2)The ginormous coaching staff is a result of a bunch of random factors - and is kind of amusing. It has worked out well because each of the coaches has different strengths and I think we've done a decent job of staying out of each others way.

Anonymous said...

"Those are all very deserving all-region candidates. I think you have to add Lucia Derks (Wake Forest)"

I would second that and she is only a sophomore and even had a knee injury during the year. Wake is an up and coming team (along with Emory) and should continue to get even better next year under another year of coaching with Moose.

Congrats on makin the show.

Tarr said...

I agree about the frustration of watching your team get beaten by errors. Maybe I'm wrong about this, but I often feel like I can/should "mine" an adjustment or piece of advice out of almost any situation. Usually even on a simple drop, there's some small fundamental that could be executed better. Or you can switch strategies to something that requires fewer and/or easier passes to score. I think this is really a function of what sort of coach you are. I think that for me to be effective, I need to always be feeding my players something.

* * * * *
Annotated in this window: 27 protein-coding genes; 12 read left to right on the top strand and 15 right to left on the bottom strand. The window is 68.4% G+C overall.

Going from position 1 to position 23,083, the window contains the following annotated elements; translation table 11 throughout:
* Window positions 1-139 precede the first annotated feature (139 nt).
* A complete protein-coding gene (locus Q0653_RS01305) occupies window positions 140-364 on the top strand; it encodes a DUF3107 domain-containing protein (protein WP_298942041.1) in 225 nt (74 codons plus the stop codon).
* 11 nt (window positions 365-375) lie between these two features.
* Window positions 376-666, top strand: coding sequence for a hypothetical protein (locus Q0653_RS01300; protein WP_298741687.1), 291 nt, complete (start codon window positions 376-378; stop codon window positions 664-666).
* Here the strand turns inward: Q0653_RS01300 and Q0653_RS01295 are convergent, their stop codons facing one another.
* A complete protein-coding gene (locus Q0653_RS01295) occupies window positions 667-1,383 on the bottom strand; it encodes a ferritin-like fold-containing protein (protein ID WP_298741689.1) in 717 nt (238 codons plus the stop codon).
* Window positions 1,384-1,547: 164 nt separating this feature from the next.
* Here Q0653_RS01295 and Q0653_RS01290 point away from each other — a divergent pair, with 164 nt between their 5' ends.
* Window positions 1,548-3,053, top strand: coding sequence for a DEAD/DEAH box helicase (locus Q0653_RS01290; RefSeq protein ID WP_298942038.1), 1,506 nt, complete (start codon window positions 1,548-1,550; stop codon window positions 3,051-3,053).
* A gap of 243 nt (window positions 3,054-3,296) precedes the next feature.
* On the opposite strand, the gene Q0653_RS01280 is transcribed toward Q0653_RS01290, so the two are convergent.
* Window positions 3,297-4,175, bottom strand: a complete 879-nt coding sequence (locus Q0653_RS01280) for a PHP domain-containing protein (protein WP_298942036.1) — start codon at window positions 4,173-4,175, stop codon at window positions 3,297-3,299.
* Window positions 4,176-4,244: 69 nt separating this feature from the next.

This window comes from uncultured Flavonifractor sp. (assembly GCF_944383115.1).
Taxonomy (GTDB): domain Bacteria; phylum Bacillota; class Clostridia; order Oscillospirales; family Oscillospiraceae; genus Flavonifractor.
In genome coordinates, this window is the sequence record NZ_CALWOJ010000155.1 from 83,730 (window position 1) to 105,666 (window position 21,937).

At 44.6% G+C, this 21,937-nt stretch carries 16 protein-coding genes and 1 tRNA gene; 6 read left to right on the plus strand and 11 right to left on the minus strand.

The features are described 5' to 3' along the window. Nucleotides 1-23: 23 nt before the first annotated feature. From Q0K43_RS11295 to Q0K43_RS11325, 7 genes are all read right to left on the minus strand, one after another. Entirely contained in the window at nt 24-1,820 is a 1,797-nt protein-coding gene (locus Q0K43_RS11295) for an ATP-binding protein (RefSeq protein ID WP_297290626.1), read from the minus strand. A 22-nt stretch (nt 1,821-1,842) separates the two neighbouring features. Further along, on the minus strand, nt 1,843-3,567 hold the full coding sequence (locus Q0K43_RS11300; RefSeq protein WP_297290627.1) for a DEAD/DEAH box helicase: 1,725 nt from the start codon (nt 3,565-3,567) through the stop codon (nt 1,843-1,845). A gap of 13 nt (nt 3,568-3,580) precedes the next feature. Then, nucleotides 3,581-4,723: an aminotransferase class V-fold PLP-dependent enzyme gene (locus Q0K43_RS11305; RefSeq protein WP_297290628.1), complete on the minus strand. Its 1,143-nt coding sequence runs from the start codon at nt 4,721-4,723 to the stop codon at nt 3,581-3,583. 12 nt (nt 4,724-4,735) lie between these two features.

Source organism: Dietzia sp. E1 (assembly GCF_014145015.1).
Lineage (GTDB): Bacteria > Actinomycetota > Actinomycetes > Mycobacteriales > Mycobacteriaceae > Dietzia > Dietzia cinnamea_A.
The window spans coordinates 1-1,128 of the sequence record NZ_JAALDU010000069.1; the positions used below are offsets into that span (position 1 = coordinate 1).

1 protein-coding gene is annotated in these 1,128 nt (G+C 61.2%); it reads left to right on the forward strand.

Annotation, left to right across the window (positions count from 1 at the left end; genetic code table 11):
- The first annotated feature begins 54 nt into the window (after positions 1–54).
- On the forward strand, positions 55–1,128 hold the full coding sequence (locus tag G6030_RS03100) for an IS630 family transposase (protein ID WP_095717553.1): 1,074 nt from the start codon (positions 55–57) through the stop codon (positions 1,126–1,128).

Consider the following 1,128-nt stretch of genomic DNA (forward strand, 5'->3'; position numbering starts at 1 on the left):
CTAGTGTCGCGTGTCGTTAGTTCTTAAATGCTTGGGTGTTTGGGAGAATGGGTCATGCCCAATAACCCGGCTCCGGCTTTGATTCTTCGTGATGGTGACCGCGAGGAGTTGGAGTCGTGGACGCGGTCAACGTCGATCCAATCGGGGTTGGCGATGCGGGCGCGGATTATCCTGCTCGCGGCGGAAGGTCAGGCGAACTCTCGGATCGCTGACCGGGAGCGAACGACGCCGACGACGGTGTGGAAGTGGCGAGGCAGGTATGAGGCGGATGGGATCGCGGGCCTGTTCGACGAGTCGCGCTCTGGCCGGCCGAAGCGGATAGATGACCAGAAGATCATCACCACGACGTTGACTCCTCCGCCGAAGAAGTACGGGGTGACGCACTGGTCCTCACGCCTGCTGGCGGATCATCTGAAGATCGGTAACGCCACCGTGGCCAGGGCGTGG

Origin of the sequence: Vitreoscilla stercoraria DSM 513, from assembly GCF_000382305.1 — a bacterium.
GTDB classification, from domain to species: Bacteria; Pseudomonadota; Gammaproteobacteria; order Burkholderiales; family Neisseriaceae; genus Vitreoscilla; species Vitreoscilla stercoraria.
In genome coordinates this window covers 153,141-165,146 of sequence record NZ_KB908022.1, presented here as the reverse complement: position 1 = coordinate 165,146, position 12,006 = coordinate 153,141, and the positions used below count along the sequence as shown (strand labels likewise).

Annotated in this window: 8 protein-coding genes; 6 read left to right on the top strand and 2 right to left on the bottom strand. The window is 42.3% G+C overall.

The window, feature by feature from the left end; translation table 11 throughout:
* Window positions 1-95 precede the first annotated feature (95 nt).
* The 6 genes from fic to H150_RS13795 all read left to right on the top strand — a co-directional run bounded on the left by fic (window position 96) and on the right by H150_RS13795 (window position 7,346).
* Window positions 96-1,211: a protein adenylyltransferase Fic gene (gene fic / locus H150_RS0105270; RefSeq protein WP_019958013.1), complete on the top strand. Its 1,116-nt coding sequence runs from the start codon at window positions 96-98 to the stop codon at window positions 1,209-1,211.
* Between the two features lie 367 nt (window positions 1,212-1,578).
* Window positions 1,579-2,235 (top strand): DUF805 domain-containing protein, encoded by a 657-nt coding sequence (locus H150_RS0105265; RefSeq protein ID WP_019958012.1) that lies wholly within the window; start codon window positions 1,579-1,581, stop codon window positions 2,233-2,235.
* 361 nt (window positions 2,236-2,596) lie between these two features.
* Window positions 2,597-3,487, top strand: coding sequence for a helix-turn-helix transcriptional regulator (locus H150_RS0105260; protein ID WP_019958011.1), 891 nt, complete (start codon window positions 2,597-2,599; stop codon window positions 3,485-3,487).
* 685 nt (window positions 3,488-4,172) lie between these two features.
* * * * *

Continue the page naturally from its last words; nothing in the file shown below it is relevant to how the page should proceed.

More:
On the triple elimination format: "interesting decisions", indeed. I have heard a few teams (most notably 2003 Florida, but others as well) complain about how this format encourages losing. It's nice to hear a team really taking responsibility for the impact of their decisions and "playing the format" rather than just complaining about it after the fact.

That said... I still think winning that game is an advantage the vast majority of the time. If you win the opener against NCSU, you play one less elimination game on the day - 2 in stead of 3. And you can just as easily open things up in the Wake Forest game in round 2 as in the NCSU game in round 1.

I guess the real benefit was that you allowed the NCSU-WFU slugfest to happen. So the fact that this worked out for you is partially a function of UVA seeming to be a step below the top 5 (or the top 6, but UNC is out of the picture thanks to underseeded Wake Forest). As always in these brackets, the key is to know how many games they can play at a high level. If your team keeps this in mind, and your opponents do not, you will have an advantage.